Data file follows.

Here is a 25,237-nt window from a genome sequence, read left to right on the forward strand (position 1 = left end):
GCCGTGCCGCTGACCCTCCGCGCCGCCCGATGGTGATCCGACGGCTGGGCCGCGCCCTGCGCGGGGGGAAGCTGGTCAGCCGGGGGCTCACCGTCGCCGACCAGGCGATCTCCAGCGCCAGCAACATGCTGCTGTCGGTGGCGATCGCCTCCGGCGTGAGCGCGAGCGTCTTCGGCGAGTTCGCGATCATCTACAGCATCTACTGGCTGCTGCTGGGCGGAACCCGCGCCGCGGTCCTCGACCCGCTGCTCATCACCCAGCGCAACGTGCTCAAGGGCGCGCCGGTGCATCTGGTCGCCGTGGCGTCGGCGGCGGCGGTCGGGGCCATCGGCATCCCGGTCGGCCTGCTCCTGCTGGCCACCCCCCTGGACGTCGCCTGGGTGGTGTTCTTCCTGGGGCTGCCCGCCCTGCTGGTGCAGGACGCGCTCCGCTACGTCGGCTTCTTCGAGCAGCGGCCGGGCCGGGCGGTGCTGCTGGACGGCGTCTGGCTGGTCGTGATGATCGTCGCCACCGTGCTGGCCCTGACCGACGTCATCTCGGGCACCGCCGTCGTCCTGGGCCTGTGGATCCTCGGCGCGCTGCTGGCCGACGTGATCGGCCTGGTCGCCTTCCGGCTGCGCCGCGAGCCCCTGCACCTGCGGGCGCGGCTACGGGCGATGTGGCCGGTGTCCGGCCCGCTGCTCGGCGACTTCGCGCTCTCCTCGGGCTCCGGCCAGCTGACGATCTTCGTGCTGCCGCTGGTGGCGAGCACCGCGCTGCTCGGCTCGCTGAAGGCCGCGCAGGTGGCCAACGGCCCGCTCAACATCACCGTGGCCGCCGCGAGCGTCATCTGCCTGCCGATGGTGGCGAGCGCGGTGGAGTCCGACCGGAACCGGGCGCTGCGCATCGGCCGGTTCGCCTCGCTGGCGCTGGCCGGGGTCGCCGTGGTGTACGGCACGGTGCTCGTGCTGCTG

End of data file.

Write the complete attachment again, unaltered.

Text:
Here is a 25,237-nt window from a genome sequence, read left to right on the forward strand (position 1 = left end):
GCCGTGCCGCTGACCCTCCGCGCCGCCCGATGGTGATCCGACGGCTGGGCCGCGCCCTGCGCGGGGGGAAGCTGGTCAGCCGGGGGCTCACCGTCGCCGACCAGGCGATCTCCAGCGCCAGCAACATGCTGCTGTCGGTGGCGATCGCCTCCGGCGTGAGCGCGAGCGTCTTCGGCGAGTTCGCGATCATCTACAGCATCTACTGGCTGCTGCTGGGCGGAACCCGCGCCGCGGTCCTCGACCCGCTGCTCATCACCCAGCGCAACGTGCTCAAGGGCGCGCCGGTGCATCTGGTCGCCGTGGCGTCGGCGGCGGCGGTCGGGGCCATCGGCATCCCGGTCGGCCTGCTCCTGCTGGCCACCCCCCTGGACGTCGCCTGGGTGGTGTTCTTCCTGGGGCTGCCCGCCCTGCTGGTGCAGGACGCGCTCCGCTACGTCGGCTTCTTCGAGCAGCGGCCGGGCCGGGCGGTGCTGCTGGACGGCGTCTGGCTGGTCGTGATGATCGTCGCCACCGTGCTGGCCCTGACCGACGTCATCTCGGGCACCGCCGTCGTCCTGGGCCTGTGGATCCTCGGCGCGCTGCTGGCCGACGTGATCGGCCTGGTCGCCTTCCGGCTGCGCCGCGAGCCCCTGCACCTGCGGGCGCGGCTACGGGCGATGTGGCCGGTGTCCGGCCCGCTGCTCGGCGACTTCGCGCTCTCCTCGGGCTCCGGCCAGCTGACGATCTTCGTGCTGCCGCTGGTGGCGAGCACCGCGCTGCTCGGCTCGCTGAAGGCCGCGCAGGTGGCCAACGGCCCGCTCAACATCACCGTGGCCGCCGCGAGCGTCATCTGCCTGCCGATGGTGGCGAGCGCGGTGGAGTCCGACCGGAACCGGGCGCTGCGCATCGGCCGGTTCGCCTCGCTGGCGCTGGCCGGGGTCGCCGTGGTGTACGGCACGGTGCTCGTGCTGCTG